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The Living and the Dead, BBC One | reviews, news & interviews

The Living and the Dead, BBC One

The Living and the Dead, BBC One

Enlightenment battles superstition in this new historical chiller

Whistle and I'll come to you, my lad: Colin Morgan as Nathan Appleby

This new series by Ashley Pharoah is dramatically different from his previous efforts in Ashes to Ashes and Life on Mars, though he still likes travelling though time. His method here was to saw off chunks of Far From the Madding Crowd, stir in some shavings from Henry James's The Turn of the Screw, and then, having donned protective clothing, to squirt in a distillation of The Exorcist. All that remained was to stand clear and watch the concoction explode.

The story so far: it's 1894, and Nathan Appleby (Colin Morgan), a man at the cutting edge of the new-fangled science of psychology, has returned to his family home in Shepzoy in Somerset, where his mother is seriously ill. At his side is his wife Charlotte (Charlotte Spencer, pictured below with Morgan), a frisky young thing who has been making a name for herself as a society photographer in London.

Shepzoy is a place where death walks behind you and the past is ever-present

By contrast to the modish concerns of the Metropolis – then, as now, a distant planet to further-flung parts of the country – the Appleby estate is an unspoiled time capsule where stoical and superstitious locals till the land, plough the fields, scythe the corn and then all go down the pub for a few pints of Old Muckspreader. Thanks to some expansive and atmospheric cinematography, which has been allotted plenty of space to capture glorious sunsets, crops rustling in the breeze and rolling acres of wood and field, the Somerset ambience is powerfully established.

When Nathan's mother dies, and he and Charlotte decide to leave London and try to make a go of running the financially challenged estate, ancient rural ritual and the eternal cycle of the seasons square up against cutting-edge notions of science and rationality. One of the first scenes we saw at the Appleby house was a ceremony to mark the Solstice, where the locals marched with lighted torches to ignite a giant bonfire, conjuring echoes of that pagan classic The Wicker Man. Out in the fields, they make scarecrows by hanging dead crows on a cross.

As night follows day, Nathan was soon reaching for his psychology textbooks to probe into the case of an adolescent girl, Harriet Denning (Tallulah Haddon), who was seemingly possessed by evil spirits. Or one particular evil spirit, that of a certain Abel North, remembered with a shudder by some of the farmhands. "He's in hell, if the Devil will have him," remarked old Gideon (Malcolm Storry). One recalled how, when drunk, he'd boasted of killing a girl from a local workhouse.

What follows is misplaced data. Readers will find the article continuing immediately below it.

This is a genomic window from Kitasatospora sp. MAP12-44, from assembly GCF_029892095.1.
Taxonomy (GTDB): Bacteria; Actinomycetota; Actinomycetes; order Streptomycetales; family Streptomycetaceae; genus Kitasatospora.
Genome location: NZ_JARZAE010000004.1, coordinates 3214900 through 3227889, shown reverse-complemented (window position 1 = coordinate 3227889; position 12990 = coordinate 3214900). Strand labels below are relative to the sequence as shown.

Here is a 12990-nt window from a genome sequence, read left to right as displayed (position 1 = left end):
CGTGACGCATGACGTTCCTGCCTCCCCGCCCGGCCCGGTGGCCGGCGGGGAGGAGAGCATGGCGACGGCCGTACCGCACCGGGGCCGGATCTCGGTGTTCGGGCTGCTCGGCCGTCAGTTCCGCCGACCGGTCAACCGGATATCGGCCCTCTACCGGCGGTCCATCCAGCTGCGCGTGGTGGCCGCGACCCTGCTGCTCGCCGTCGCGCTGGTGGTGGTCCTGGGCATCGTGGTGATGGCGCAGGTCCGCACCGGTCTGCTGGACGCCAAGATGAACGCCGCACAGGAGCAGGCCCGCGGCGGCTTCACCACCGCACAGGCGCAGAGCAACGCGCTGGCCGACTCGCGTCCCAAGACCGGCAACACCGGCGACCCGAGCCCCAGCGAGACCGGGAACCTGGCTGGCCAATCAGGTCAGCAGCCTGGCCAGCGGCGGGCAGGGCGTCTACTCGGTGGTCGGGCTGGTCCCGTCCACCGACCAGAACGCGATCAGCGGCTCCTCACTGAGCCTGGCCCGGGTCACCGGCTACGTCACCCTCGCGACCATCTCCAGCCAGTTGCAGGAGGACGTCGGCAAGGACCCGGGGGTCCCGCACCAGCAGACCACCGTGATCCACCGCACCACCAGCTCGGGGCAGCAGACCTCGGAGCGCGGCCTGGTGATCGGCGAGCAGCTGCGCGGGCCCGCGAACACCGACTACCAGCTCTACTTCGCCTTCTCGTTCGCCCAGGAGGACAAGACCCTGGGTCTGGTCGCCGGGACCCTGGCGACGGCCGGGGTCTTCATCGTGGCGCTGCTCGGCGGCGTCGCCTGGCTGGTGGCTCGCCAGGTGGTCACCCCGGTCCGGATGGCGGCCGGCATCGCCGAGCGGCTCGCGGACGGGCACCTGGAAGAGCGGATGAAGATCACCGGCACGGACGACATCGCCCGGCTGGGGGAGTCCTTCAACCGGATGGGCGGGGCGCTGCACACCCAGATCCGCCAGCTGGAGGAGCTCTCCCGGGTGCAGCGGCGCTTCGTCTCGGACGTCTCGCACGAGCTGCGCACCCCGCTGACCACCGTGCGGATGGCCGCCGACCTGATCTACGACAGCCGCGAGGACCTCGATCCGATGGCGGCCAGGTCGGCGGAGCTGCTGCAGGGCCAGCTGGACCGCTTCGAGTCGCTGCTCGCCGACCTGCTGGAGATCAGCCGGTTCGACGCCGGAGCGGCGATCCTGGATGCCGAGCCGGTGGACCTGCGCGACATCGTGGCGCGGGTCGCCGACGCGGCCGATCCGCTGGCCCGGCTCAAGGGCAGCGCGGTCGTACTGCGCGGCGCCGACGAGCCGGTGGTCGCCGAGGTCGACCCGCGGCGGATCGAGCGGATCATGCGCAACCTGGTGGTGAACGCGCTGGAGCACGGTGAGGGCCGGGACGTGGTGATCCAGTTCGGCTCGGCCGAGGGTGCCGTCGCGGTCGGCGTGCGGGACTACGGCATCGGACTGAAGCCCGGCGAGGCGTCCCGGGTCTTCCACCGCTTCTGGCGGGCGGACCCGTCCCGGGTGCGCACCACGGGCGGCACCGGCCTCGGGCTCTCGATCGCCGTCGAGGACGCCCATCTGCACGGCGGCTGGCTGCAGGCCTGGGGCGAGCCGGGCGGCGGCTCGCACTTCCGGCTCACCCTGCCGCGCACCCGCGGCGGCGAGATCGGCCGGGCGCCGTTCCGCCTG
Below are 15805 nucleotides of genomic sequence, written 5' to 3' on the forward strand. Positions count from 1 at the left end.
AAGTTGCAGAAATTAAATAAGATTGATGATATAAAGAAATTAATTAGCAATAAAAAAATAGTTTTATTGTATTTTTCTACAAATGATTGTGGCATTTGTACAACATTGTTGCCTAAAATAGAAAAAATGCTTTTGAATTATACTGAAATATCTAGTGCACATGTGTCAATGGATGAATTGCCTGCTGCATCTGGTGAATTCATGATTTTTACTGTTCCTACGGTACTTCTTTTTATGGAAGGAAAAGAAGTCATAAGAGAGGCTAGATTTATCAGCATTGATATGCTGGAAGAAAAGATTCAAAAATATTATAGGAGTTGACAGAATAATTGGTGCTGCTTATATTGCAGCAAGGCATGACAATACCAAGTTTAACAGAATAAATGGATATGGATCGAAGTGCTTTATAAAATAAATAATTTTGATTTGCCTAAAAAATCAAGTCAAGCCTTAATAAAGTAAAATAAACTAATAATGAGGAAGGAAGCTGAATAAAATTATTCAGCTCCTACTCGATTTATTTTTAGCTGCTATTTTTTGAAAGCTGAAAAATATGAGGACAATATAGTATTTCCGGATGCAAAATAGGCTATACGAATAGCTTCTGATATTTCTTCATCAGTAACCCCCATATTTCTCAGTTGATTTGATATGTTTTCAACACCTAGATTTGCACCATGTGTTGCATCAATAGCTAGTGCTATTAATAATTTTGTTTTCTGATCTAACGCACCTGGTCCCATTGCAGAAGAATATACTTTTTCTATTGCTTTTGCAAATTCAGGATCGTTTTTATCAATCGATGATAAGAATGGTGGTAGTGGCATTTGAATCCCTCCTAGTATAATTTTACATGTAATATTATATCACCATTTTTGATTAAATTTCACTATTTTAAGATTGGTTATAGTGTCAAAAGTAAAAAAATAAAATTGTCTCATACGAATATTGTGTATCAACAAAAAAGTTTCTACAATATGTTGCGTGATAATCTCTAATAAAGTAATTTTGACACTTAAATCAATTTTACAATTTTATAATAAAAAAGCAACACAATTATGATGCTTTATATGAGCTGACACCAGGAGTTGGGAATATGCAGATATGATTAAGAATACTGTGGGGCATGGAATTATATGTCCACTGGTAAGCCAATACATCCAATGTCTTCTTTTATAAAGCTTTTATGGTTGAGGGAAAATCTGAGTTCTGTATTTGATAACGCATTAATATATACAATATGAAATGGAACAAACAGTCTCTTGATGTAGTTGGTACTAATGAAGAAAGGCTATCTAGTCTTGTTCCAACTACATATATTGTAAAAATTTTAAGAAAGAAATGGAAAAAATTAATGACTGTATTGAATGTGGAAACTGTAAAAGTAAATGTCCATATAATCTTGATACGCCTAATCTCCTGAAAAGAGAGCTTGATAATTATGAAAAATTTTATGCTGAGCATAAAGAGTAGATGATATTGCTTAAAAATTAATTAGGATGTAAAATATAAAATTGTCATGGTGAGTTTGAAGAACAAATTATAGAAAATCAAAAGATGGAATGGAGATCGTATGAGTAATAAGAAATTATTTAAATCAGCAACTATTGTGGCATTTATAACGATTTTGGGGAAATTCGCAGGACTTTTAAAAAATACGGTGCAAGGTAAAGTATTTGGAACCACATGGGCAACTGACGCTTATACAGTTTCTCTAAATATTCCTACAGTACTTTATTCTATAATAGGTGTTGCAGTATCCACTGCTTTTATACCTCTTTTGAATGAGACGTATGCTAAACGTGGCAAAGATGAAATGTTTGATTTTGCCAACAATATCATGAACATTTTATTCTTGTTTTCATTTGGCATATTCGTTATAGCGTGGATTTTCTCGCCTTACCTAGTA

The possession scenes were creepily effective, Harriet becoming positively toxic with menace as the vile North took control. More shocking, from Nathan's point of view, was the way she also mimicked the voice of his dead son Gabriel, whose lingering presence has haunted his father ever since his death by drowning. The discovery of some hidden wax cylinders containing crackly recordings of North's and Gabriel's voices helped to blur together primitive superstition with primitive, and perhaps unreliable, technology.

Nathan, recently returned from a conference on psychological trauma in Vienna, lives by logic, reason and science, but evidently his empirical approach is going to be tested to its limits by a variety of sinister occurrences and apparitions throughout the six parts of The Living and the Dead. Shepzoy is a place where death walks behind you, and the past is ever-present. If you used to like those MR James ghost stories, this is one for you. 

The locals marched with lighted torches to ignite a giant bonfire, conjuring echoes of that pagan classic 'The Wicker Man'

rating

Editor Rating: 
4
Average: 4 (1 vote)

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